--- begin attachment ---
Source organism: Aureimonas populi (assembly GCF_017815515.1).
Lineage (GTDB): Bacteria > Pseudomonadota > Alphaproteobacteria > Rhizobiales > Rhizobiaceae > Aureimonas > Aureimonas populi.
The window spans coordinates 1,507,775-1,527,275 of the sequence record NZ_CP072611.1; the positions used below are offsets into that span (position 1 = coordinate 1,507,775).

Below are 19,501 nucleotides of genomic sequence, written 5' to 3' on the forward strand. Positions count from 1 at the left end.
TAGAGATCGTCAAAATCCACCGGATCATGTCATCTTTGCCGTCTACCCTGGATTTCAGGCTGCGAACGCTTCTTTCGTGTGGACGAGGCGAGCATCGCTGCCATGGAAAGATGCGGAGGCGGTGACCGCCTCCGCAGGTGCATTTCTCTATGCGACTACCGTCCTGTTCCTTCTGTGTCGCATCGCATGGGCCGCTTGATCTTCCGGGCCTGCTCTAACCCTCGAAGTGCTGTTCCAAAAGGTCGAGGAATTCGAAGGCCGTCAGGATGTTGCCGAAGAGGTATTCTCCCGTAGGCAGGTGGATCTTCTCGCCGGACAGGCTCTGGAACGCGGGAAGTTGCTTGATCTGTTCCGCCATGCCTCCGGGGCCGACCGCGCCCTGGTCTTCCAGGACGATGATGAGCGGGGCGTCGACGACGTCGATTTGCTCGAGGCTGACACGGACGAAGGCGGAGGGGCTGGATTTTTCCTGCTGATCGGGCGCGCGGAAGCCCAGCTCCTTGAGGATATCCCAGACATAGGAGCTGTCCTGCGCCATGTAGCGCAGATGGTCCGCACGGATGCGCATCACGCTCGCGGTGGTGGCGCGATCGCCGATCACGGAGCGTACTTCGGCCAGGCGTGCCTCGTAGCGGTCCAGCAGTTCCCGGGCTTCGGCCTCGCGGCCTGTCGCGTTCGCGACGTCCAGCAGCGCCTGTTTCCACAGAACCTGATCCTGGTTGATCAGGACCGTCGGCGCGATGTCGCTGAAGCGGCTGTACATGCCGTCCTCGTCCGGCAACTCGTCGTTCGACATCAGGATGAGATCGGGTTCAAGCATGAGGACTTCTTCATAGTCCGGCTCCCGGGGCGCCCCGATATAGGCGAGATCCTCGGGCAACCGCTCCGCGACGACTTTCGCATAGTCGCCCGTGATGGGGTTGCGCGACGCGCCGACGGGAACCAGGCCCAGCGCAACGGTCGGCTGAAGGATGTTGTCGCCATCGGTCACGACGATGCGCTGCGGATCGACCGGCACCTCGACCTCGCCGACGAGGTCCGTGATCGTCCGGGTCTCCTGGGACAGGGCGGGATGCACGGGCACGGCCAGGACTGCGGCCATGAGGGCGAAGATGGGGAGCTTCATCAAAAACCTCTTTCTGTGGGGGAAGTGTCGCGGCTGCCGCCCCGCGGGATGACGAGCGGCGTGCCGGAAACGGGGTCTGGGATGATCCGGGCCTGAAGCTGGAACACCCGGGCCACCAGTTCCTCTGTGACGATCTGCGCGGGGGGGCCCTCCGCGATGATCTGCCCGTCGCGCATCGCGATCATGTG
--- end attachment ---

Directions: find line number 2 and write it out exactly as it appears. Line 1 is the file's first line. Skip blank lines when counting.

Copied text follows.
Lineage (GTDB): Bacteria > Pseudomonadota > Alphaproteobacteria > Rhizobiales > Rhizobiaceae > Aureimonas > Aureimonas populi.